Much has been said about Awa, its effects relieving anxiety, stress, and depression. Still, what exactly is Awa? Yeah sure, you can do a Google search and get lots of information about it, though some is conflicting, so let’s discuss what this “magical tea” is and what you can expect when drinking it.
Let’s go back to basics here and get the- “what is it?” over and done with. Made from the root of a plant found on South Pacific Islands, the plant is usually a tall shrub with large green heart-shaped leaves and flowers. For many centuries it has been used by natives for medicinal and ceremonial uses.
Usually sold as a tea in a bar-like setting, it can be drank out of coconut shells and also be consumed as a candy bar or brownie. The root of the plant is ground and added to cold water to create the tea, the taste is quite distinctive, and some people prefer to add flavored creamers or juice to it in order to consume. It is also typical to serve Awa with a side of pineapple chunks to help consumption. Awa can also be found in some health food stores in capsules and drops.
And now for the good stuff! Awa is known for helping relief anxiety, stress, pain, depression, and all of that good stuff doctors love to give you a pill for. Some people report its effects are similar to alcohol, just no hangover, and it does not interfere with mental sharpness. Awa can also be taken for sleep problems as it promotes deep sleep without affecting REM sleep. Because of its benzodiazepine-like effects, it is not recommended that it be consumed if on any such medication and alcohol should be avoided when drinking Awa.
As a pain reliever, Awa has been known to be used to relief pain, islanders used to use the root for treating arthritis, menstrual pains and chronic pain. Some went as far as using the brew for asthma and urinary tract infections! (No data on this, so don’t try this at home kids). We can only guess that the analgesic effect of the plant would be part of this, as you will feel that your tongue and lips can be a bit numbed after taking your first sips of Awa, no worries, this goes away.
And then there are the Awa bars! Here is the social aspect to Awa. Usually decorated in tiki-styled themes, Awa bars are popping up all over the US. Here is your opportunity to enjoy a relaxing shell of Awa while listening to standup comedians, terrible Karaoke or join others for game night.
The weekend is here and don’t want to drink? No worries, come on over, have a bowl of Awa, enjoy the good music, chat with wonderful people while getting the benefits of this wonderful brew without worrying about the drive home or waking up feeling like you were run over by a truck!
So come join us at Awa Na Awa, where the Awa is flowing, the company is fantastic and your blues will disappear! Bula!
Kra’tea, or Mitragyna speciosa, is a tree native to the subtropical regions of Asia and a relative of coffee. Trees can grow up to 15 feet tall and have waxy, green leaves. There are several varieties of Kra’tea, which are identified by the color of the vein in their leaves and are used for different purposes.
While it has opiate-like effects, Kra’tea isn’t actually an opiate—which are substances derived specifically from the opium poppy plant, like morphine and codeine—but rather an opioid. Opioids bind to the same receptors in the brain as opiates but do not activate them in the same way as opiates do. Kra’tea’s principal alkaloids (mitragynine and 7-HMG) act as opioid receptor agonists, which means they fully activate these receptors in the brain.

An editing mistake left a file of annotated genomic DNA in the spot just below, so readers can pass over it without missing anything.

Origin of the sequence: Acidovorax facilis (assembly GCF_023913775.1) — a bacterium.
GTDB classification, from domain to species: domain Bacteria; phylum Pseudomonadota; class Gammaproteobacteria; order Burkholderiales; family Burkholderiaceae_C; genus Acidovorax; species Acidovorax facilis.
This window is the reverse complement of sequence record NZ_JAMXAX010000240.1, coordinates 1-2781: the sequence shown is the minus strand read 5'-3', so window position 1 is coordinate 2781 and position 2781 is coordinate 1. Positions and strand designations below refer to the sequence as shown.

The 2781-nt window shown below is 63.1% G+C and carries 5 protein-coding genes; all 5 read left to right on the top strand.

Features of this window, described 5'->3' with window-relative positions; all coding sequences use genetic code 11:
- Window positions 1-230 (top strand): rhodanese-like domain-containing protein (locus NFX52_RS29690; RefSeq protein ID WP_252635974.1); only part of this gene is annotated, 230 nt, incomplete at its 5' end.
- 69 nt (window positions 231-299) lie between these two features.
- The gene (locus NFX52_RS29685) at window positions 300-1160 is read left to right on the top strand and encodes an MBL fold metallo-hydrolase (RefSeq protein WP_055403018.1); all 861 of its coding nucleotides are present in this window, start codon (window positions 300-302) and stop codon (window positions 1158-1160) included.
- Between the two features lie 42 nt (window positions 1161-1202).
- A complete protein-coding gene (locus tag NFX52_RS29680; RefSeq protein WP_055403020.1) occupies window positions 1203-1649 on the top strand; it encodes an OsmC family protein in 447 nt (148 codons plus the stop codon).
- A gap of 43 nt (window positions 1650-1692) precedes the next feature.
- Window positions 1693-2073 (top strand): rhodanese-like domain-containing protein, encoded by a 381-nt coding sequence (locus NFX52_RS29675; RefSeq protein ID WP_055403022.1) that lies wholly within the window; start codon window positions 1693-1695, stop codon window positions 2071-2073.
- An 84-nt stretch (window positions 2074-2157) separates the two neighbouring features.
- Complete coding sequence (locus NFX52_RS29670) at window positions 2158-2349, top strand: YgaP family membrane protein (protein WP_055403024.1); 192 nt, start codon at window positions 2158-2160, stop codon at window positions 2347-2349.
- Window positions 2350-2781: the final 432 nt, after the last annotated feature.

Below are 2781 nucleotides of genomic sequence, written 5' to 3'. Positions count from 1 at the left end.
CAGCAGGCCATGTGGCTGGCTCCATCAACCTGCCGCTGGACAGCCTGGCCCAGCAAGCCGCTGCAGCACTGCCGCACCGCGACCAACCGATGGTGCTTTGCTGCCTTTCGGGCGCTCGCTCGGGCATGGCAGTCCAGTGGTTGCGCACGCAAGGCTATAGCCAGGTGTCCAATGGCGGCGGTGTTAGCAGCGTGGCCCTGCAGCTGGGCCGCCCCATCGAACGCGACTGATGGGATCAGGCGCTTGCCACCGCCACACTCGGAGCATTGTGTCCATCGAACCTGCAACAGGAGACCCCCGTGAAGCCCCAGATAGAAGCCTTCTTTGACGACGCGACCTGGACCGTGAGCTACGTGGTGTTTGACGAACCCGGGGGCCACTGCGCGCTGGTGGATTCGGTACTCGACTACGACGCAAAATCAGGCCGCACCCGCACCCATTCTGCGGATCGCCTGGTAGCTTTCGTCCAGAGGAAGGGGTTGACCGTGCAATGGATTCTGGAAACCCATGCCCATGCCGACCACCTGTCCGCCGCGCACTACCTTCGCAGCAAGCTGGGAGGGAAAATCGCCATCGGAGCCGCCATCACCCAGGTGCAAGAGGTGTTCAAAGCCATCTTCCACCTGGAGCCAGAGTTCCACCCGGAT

Kra’tea Studies have shown Kra’tea to have strong analgesic properties, which make it an ideal substitute for painkillers. The opiate-like qualities of Kra’tea also make this plant a promising choice for treating opiate withdrawal symptoms because it activates the same brain receptors and has similar effects but is gentler and has a much lower risk of addiction.
*Analgesic (pain relief), *Relief from withdrawal symptoms, *Mood-enhancing, *Stress relief, *Energizing, *Antidepressant, *Sleep aid, *Nootropic (enhances focus and cognitive functioning), *Immune-boosting, *Anti-inflammatory
Kra’tea leaves are traditionally chewed, but most people mix crushed or powdered leaves into water or make it as a hot tea. It usually takes about 10-15 minutes to start feeling the effects, and they typically last for 1-1 ½ hours.
The effects of Kra’tea depend on the particular strain you choose. White-vein Kra’tea is stronger and produces stimulating effects, giving you feelings of joy, increased concentration, and higher energy. Red-vein Kra’tea tends to have higher concentrations of the 7-HMG alkaloid and has stronger sedative, analgesic effects—it leaves you feeling relaxed, eases depression, and is used as a sleep aid. Green-vein Kra’tea induces a combination of both stimulating and sedative effects and is preferred by many for its balanced effects.
A Kra’tea experience can run the gamut from feeling euphoric to deeply relaxed to focused and engaged. Some users have reported enhanced internal visualizations while using Kra’tea. Because of its ability to reduce withdrawal symptoms, Kra’tea has also been used as a follow-up treatment to ibogaine ceremonies.
As long as you respect it like a medicine—using it in moderate amounts for a prescribed amount of time—Kra’tea can be used without getting addicted. But some precaution is required—different strains have different strengths, so use precaution when choosing a provider and consult a trusted source about proper dosage. When used responsibly, Kra’tea has shown powerful potential to not only ease pain but to curb cravings and, ultimately, help individuals kick addiction for good.